If changing leaves are the stars of the fall garden, native plants make for a terrific supporting cast. Check out our favorites for fall in Midwestern yards, then add some to yours!
Panicum virgatum (Switchgrass)
Switchgrasses are substantial plants, their upright forms topped by fine seedheads. They look beautiful with nearly anything you put near them, from roses to prairie plants to evergreens. And they’re surprisingly flexible, handling drought and periodic flooding alike. Plant in full sun; they’re likely to flop in part shade.
Thick plantings make excellent cover for insects, pollinators, and wildlife. Our small stand of ‘Shenandoah’ switchgrass in the Spotts garden is home to a large population of praying mantis, and we often see birds and rabbits there too.
Solidago spp. (Goldenrod)
The long spires of goldenrod look like fireworks in the fall garden. They’re also an important source of late-season nectar for butterflies and other pollinators. For garden use, choose one of the more restrained clump-forming goldenrods, which are less aggressive than the ones that spread by rhizome.
Several different species are native to the Midwest, but we’re focusing here on ones suited to the garden. Clump-forming Solidago rugosa ‘Fireworks’ (above) grows to about 3′ x 3′, making it substantial but not overwhelming. Other compact, clump-forming choices include S. caesia, hybrid S. x Little Lemon, and S. canadensis Golden Baby.
By the way, goldenrod isn’t the cause of hay fever. That sneezing is more likely due to ragwort, which looks like goldenrod and blooms around the same time.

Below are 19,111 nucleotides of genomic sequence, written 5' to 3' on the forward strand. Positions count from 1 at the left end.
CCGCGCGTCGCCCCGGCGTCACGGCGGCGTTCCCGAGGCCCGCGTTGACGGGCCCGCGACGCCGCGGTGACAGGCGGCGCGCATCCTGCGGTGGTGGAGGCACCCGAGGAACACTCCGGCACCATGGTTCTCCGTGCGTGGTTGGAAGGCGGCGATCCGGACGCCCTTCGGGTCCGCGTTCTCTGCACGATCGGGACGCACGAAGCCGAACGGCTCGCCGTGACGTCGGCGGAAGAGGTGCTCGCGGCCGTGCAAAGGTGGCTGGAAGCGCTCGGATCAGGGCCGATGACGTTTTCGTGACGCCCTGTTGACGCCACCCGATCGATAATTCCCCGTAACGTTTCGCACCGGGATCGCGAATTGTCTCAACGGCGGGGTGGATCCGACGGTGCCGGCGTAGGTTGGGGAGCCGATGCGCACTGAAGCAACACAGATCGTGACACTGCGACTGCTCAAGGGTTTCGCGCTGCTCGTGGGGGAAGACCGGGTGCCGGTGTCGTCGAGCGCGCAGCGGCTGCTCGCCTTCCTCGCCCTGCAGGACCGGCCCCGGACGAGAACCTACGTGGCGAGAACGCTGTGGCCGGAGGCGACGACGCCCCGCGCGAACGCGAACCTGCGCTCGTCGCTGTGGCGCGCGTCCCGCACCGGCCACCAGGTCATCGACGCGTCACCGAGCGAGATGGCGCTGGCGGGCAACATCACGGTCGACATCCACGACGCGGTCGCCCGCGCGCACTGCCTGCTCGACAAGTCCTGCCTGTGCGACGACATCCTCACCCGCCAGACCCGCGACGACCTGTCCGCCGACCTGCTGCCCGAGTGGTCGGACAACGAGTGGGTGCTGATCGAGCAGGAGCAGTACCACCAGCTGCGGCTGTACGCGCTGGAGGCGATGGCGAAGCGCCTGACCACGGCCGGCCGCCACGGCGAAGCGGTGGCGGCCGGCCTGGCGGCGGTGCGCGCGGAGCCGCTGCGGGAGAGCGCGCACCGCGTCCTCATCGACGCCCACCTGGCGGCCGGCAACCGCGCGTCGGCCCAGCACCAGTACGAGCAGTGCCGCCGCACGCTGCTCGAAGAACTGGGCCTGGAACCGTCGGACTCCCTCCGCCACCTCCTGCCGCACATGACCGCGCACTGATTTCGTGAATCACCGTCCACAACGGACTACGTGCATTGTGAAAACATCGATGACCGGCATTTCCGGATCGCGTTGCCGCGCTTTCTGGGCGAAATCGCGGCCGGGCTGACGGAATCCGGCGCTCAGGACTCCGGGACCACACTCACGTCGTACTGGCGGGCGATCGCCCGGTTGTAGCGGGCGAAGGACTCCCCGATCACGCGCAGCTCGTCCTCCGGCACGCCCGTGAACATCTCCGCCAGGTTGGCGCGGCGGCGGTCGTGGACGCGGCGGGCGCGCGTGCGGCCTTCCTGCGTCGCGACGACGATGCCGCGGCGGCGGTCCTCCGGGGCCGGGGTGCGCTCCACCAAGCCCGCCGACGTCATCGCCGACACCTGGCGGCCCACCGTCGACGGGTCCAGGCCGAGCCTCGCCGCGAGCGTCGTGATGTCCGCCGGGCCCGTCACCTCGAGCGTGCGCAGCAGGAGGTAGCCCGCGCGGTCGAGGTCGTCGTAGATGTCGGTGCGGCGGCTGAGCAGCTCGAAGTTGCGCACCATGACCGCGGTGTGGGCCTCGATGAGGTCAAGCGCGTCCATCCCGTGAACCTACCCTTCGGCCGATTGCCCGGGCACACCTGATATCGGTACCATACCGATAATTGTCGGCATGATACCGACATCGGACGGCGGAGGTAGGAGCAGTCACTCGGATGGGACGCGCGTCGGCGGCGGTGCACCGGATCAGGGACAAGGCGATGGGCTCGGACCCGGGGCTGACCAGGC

Sporobolus heterolepis (Prairie dropseed)
Prairie dropseed boasts airy culms that dance above the mounds of finely textured foliage. We love to use it in mass plantings so the sun can backlight the seedheads. In the fall, the green foliage turns golden orange, then fades to buff in winter. In summer and fall, prairie dropseed takes on the smell of toasted grain or popcorn!
Prairie dropseed requires full sun but isn’t fussy about soil. As with most of our native grasses, too-rich soil can make it flop. Once established, it handles both drought and occasional flooding with ease. The species grows to about 3′ in flower. The new cultivar ‘Tara’ has the same graceful form in a more compact size, topping out at 2′ in flower.
Like switchgrass, prairie dropseed is an excellent food source for seed-eating birds. Its dense cover provides great habitat for small animals. We’ve also found it to be particularly good at preventing erosion; it’s stabilizing a hillside in the Spotts garden.
Symphyotrichum novae-angliae (New England aster; Michaelmas daisy)
In its species form, New England aster is pretty rangy and wild-looking for the garden border. But thanks to plant breeders, we can now choose from pink and purple asters in a range of sizes, from the 5′ tall ‘Harrington’s Pink’ to the dainty 16″ ‘Purple Dome.’ Check out this trial by Chicago Botanic Garden for a ranking of Symphyotrichum novae-angliae.
New England aster is one of our go-to plants for feeding pollinators in the fall garden. It’s particularly popular with butterflies and moths, including migrating monarch butterflies. The mature seeds provide a food source for birds.
Grow New England aster in full sun to light shade in good soil; it prefers a moist but well-drained spot. Aster can get leggy, so we cut it in half once a month from April to June. A monthly chop encourages thicker, shorter stems. And it delays blooming a bit, ensuring your aster flowers in September instead of August.
Punch Up Your Garden with Native Plants
Interested in learning more about native plants? Check out our choices for native perennials, great natives for wet soil, and less-common native choices. And take a look at our Pinterest board for a wide range of Indiana natives.
Ready to plant more natives? We can choose the best ones for your garden. Contact us today for your free estimate.